General information
on the discipline


Bone scintigraphy
Lymph node excision
Digital rectal examination

Cancer of kidney
Bladder cancer
Urinary incontinence
Génito-urinary prolapse
Prostatic cancer
Prostatic adenoma
Erectile dysfunction

Clinic Tivoli
Bladder Cancer
Observed data
Polip or Cancer ?
     At the level of the bladder, we speak of polyp, tumor, or cancer of the bladder indifferently. If the term “polyp” usually describes the benign superficial tumors, there is no practical distinction between polyp and cancer.

     Bladder tumors are like a grey scale, with benign polyps being white, and the cancers being black. What really counts is the stage of the lesion, because this stage determines the prognostic and the treatment.
     Kidneys, bladder: better prevent than cure. The risk of kidney and bladder cancers can be increased by the way of life and personal environment. Be careful with smokes, vapours and colourings. Tobacco is the main risk factor: it triples the risk of developing a cancer of the bladder (10700 new cases in 2000) especially in patients that started smocking early and in a high amount. “Stopping cigarette smoking decreases the risk, but also tumor progression” says Dr Jean Louis DAVIN, chairperson of the French urology association of cancer committee and urologist in Avignon.

     Professional risks are also to be considered: persons exposed to the solvent: trichloroethylene, used in textile industry, or petrochemical, metallurgical and certain paints, are especially affected by kidney cancers (8300 new cases per year in France, increasing by 2% per year). Other products, especially colourings, are pointed at in the appearance of certain bladder cancers. The disease can manifest itself many years after exposure, doctors advice everyone, including retired people, to consult if in doubt.
What are the different types of bladder tumors?
     The majority (90%) of bladder tumors keeps some characteristics of normal bladder mucosa and are said to be urothelial (from urothelium: internal lining of the bladder). Rarely, bladder tumors are different, and are said to be “non-urothelial” (in particular when the tumor is linked to the chronic irritation of the bladder wall by calculus, probe, bilharziosis…). Certain tumors are exceptional: melanoma, pheochromocytoma, lymphoma, choriocarcinoma).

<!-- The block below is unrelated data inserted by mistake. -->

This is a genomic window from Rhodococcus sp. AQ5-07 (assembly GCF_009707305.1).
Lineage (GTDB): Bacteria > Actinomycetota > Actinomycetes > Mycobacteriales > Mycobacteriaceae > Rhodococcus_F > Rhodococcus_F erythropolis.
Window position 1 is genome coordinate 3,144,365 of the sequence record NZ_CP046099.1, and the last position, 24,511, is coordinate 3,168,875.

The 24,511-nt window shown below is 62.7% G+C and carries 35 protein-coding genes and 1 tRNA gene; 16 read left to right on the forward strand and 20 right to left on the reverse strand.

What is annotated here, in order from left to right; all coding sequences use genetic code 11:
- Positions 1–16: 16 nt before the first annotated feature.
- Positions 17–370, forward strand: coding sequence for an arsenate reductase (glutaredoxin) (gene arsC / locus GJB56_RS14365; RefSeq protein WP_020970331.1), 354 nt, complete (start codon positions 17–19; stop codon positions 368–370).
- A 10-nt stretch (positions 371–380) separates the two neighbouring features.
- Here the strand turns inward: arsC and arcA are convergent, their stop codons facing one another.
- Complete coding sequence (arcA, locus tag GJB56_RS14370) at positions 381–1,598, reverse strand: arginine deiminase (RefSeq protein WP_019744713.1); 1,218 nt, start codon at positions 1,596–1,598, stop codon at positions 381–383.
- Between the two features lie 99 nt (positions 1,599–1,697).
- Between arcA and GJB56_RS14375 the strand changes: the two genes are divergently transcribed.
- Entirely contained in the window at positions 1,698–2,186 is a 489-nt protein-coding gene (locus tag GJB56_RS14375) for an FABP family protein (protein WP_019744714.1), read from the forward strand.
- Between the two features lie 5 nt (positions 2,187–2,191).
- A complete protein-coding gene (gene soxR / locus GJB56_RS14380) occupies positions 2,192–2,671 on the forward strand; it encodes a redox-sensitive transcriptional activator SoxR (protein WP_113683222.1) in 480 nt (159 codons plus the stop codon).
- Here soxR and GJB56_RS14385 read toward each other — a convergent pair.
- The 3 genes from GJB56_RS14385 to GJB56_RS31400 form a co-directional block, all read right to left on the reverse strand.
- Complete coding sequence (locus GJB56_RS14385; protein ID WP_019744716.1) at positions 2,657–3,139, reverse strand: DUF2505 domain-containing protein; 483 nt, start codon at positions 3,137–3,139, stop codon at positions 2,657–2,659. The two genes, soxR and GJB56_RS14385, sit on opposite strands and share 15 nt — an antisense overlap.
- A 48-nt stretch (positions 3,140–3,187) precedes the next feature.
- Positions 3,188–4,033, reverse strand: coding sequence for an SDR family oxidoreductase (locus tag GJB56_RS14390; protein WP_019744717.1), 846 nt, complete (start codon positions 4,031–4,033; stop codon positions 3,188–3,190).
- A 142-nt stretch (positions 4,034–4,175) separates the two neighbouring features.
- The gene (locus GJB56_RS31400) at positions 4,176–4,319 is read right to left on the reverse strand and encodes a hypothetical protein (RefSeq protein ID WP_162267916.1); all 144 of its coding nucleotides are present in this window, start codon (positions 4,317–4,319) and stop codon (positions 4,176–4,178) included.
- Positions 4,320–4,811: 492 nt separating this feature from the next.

How to determine the severity and prognosis of tumor?
     The prognosis depends on the grade and the stage of the tumor. The grade depends on the prominence of cellular abnormalities within the tumor, the grade increases with more cellular abnormalities. The stage is determined by the depth of invasion of the tumor through the bladder wall (depth reached by the tumor “roots”) , the eventual extension of the tumor beyond the bladder (invasion of the surrounding fat tissue, neighbouring organs such as the prostate) and the occurrence of lymph nodes invasion or other distant organs (metastasis).

     The stage is defined by the TMN classification, the most recent one.  The different stages: in practice regarding the treatment and the prognosis, there is a distinction between superficial and infiltrative tumors.

Superficial tumors

     The majority of bladder tumors are superficial, meaning the roots only invade the bladder wall superficially. There are called superficial polyps, papilloma, superficial tumors…. The polyp usually resembles a raspberry or an anemone with the fringes implanted in the bladder wall (it’s the base of the polyp) and also float in urine, like algae.  We can have either single or multiple tumor, papilloma (fringes) or sessile (large base). Sometimes polyps occupy a large part of the vesical lining, leaving little disease free bladder mucosa: bladder papillomatosis.

Carcinoma in situ:
     It is a flat tumor, non papillomatous, located in the mucosa depth. It can be single (10%) but most of the time associated with one or more polyps.

Infiltrative tumors
     Those tumors usually have less fringes, they are said to be infiltrative because their roots go deep in the bladder wall, reaching the muscular layer (that contains the muscular fibers of the bladder)
What is the frequency of bladder tumor?
     The average age of patients at diagnosis is 65 years old. Bladder cancer is 3 times more frequent in men than in women. Half of the cases can be attributed to tobacco, the major risk factor; which mainly explains the highest frequency in men.  There are other risk factors: toxic products exposure in industry workers (colorings, chemicals), chronic infection especially chronic parasitic infection (bilharziosis) in West Africa and Egypt.

     At the time of diagnosis, 75-85% of patients have a superficial tumor invading the mucosa (Ta, 70%), the chorion (T1, 30%) or intra epithelial (carcinoma in situ). Basically, 50-70% of superficial tumors recur, most of the time in the next 12 month and with the same stage and grade.